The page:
A proposed wildlife ordinance for the city of Durango is being rewritten to more closely resemble La Plata County's by
targeting human behavior to cut down on bear encounters in town, starting with restrictions on when and where residents
may dispose of their garbage.
This is a great step forward," said Bryan Peterson, who founded Bear Smart Durango in 2003 in response to growing
problems with bears. Trash is the major attractant by far."
And Durango has one of the worst bear problems in Colorado," he said.
There were 627 bear sightings in Durango last year, according to the Colorado Division of Wildlife, Bear Smart and
The Durango Herald's Bear Tracker." Fifty-five percent of the sightings involved human food as an attractant, and 90
percent of those instances involved trash.
The city doesn't have a wildlife ordinance on the books but has responded to increased bear activity by adjusting
several laws. Peterson said those changes don't go far enough.
But the proposed wildlife ordinance was deemed too tough by councilors at a meeting last month. Councilor Doug Lyon
called it punitive." On Tuesday, councilors asked the city attorney to lower the severe" fine amounts written into
the first draft, but a dawn-to-dusk" rule that says trash is allowed to be taken out only during the day is likely
to stick around.
Under the ordinance, residents would be issued a violation notice for the first instance of upset trash; the second
instance would result in a $50 fine, and a $100 fine would be assessed for a third violation.
In lieu of paying the fine, a resident would have the option to buy or lease a wildlife-resistant trash container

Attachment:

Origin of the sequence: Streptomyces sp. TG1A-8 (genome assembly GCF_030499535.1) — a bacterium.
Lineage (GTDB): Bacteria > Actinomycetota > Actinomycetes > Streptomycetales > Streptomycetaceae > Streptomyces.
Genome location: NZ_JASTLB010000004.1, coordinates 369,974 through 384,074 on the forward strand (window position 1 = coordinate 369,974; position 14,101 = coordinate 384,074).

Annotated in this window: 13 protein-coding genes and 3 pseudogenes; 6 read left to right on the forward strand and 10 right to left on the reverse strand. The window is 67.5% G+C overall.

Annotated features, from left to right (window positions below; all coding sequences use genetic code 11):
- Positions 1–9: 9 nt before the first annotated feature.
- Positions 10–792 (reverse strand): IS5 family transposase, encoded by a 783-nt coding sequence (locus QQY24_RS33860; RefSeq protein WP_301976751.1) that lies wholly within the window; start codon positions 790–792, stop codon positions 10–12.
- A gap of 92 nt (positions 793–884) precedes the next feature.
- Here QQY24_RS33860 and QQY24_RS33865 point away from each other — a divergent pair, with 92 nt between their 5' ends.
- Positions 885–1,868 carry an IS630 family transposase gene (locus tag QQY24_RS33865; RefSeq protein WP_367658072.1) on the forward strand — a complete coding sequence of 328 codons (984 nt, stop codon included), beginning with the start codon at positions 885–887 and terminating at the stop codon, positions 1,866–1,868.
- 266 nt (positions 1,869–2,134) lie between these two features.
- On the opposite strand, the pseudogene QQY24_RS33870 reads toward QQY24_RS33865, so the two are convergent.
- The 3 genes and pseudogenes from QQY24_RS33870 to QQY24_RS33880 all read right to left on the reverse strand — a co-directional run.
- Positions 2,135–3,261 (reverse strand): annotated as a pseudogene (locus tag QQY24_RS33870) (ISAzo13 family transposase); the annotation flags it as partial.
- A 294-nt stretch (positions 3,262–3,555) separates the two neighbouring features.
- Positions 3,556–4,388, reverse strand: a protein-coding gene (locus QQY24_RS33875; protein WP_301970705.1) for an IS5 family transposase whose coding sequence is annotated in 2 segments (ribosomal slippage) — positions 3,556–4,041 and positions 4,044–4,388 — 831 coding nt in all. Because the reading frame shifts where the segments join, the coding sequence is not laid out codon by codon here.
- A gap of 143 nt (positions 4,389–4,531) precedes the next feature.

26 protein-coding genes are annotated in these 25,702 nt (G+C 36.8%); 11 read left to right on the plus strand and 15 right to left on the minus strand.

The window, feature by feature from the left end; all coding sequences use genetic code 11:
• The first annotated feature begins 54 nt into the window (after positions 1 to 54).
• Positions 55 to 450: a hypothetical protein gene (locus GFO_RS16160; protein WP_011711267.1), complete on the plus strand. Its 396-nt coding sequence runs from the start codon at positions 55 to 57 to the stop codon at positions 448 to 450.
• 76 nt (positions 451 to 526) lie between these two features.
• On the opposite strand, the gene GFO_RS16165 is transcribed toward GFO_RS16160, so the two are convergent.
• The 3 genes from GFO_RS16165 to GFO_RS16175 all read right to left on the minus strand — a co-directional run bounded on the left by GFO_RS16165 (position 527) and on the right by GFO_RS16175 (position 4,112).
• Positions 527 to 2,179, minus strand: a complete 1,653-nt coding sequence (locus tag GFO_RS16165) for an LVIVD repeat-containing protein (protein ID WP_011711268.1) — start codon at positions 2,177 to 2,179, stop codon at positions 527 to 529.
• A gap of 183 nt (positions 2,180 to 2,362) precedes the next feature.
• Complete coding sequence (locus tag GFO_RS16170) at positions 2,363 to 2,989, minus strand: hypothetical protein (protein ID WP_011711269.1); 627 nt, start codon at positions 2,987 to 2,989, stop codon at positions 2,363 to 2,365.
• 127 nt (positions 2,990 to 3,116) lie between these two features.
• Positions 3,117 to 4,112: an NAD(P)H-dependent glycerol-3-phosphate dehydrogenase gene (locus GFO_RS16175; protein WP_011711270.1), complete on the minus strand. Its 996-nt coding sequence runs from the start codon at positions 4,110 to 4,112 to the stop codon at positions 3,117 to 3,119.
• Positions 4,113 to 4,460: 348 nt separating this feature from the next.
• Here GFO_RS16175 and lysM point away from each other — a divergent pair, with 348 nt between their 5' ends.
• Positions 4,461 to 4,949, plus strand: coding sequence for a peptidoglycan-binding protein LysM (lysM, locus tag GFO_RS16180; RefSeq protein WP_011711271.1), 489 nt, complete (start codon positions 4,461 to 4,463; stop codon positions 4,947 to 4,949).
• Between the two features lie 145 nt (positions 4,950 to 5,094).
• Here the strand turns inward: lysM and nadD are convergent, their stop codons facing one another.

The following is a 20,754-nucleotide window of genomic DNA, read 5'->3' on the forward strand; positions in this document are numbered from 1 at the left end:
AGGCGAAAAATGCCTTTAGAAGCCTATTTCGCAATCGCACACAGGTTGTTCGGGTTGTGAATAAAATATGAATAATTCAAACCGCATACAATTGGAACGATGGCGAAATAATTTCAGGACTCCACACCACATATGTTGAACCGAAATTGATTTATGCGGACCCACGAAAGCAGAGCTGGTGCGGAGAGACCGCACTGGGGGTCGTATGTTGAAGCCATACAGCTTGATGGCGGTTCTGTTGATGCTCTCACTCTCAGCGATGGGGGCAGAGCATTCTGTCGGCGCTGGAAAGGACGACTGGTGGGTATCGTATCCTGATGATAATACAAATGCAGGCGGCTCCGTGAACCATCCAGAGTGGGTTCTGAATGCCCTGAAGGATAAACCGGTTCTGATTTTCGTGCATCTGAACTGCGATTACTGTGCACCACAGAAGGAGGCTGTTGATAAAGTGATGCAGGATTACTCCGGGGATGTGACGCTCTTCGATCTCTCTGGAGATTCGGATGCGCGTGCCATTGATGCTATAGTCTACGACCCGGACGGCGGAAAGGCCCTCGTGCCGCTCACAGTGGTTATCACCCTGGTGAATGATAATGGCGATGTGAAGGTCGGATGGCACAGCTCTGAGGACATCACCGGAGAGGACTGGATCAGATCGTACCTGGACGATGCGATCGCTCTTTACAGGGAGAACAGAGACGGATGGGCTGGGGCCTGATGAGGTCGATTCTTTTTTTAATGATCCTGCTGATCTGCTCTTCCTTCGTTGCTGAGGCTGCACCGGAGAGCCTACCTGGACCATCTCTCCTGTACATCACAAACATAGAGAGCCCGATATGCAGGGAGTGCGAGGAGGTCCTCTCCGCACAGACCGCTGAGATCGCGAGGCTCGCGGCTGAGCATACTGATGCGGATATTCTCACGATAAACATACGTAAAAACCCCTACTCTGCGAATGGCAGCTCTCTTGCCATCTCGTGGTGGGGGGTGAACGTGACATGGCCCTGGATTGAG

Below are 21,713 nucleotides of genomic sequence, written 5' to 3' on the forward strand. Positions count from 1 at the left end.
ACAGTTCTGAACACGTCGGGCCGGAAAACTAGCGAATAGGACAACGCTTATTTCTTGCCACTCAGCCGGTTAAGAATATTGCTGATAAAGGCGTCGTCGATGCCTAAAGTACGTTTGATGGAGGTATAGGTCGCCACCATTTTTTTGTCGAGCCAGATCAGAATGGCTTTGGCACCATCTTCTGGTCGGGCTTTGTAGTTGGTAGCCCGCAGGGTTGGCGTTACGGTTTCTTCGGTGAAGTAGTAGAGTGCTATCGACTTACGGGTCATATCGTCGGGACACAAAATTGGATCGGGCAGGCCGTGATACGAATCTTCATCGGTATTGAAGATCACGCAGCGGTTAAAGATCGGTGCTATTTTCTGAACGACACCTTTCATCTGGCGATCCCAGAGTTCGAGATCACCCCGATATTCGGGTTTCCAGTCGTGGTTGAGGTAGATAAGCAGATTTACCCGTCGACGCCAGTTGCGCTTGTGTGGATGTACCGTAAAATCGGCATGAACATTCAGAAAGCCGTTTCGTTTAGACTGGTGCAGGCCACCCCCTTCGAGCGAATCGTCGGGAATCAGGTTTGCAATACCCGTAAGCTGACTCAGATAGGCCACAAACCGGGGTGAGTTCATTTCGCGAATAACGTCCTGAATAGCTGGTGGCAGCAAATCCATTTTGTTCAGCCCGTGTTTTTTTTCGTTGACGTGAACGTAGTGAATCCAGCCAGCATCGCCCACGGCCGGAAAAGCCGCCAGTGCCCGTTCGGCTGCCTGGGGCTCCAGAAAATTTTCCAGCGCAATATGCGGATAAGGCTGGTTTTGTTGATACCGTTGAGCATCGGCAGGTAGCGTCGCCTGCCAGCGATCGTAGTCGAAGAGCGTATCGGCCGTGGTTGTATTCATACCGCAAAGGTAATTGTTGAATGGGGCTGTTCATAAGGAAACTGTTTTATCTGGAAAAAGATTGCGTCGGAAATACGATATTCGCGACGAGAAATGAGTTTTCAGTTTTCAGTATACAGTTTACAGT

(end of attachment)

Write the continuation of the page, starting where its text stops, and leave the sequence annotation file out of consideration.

from the city. It costs $4 per month to lease a green plastic BearSaver container.
Residents would be fined even if the scattered trash came from a container advertised as wildlife-resistant" and
even if it was purchased from the city.
The proof will be in the can because if the bears get in, it's not wildlife-resistant," said Assistant City Manager
Greg Caton, who oversees trash collection.
As the law is written, residents will be ticketed regardless of whether a bear is the animal that upsets a container.
The fines would be imposed to both residential and commercial garbage service users.
Restrictions involving placement times on collection days might prove more burdensome to residents. Under the
proposed ordinance, cans would be allowed curbside only between 6 a.m. and 7 p.m. on collection days. Currently, residents may place trash containers on publicly owned rights of way from 6 p.m. the day before pickup until 6 p.m.
the day after.
Councilor Christina Thompson has asked that dawn-to-dusk" be relaxed a bit.
Some of us don't have garages," she said. And some people have told me that they leave to travel to Denver early in
the morning. This would be very difficult for them."
Unlike the wildlife ordinances in Mancos, Telluride, Vail, Ouray and La Plata County, the city's proposed ordinance
doesn't include definitions for terms such as wildlife-resistant" and wildlife."
Director of General Services Roy Peterson said not having definitions allows his code enforcement workers to apply
common sense when issuing citations. And code enforcement officer Steve Barkley said he expects enforcement of the
proposed ordinance to be primarily complaint-driven.
Vail's ordinance includes a heavy education component and strict definitions.
We got (bears) in downtown Vail (because) we did such a good job getting them out of the residential neighborhoods,"
said Matt Lindvall, former head of the Vail Police Department's Bear Unit who wrote Vail's first wildlife ordinance.
But over time, we developed a good program for getting them back in the woods."
Lindvall now lives in Durango. He thought having definitions helped Vail's city attorney back up the ordinance in
court and said he's in favor of including definitions in Durango's law.
Peterson, with Bear Smart, said the issue is a moral one; inviting bears into town is dangerous to neighbors and akin
to a death sentence for the bears.
The ordinance says your right to store your trash in any manner you see fit ends when you attract bears in to your
neighbors," he said.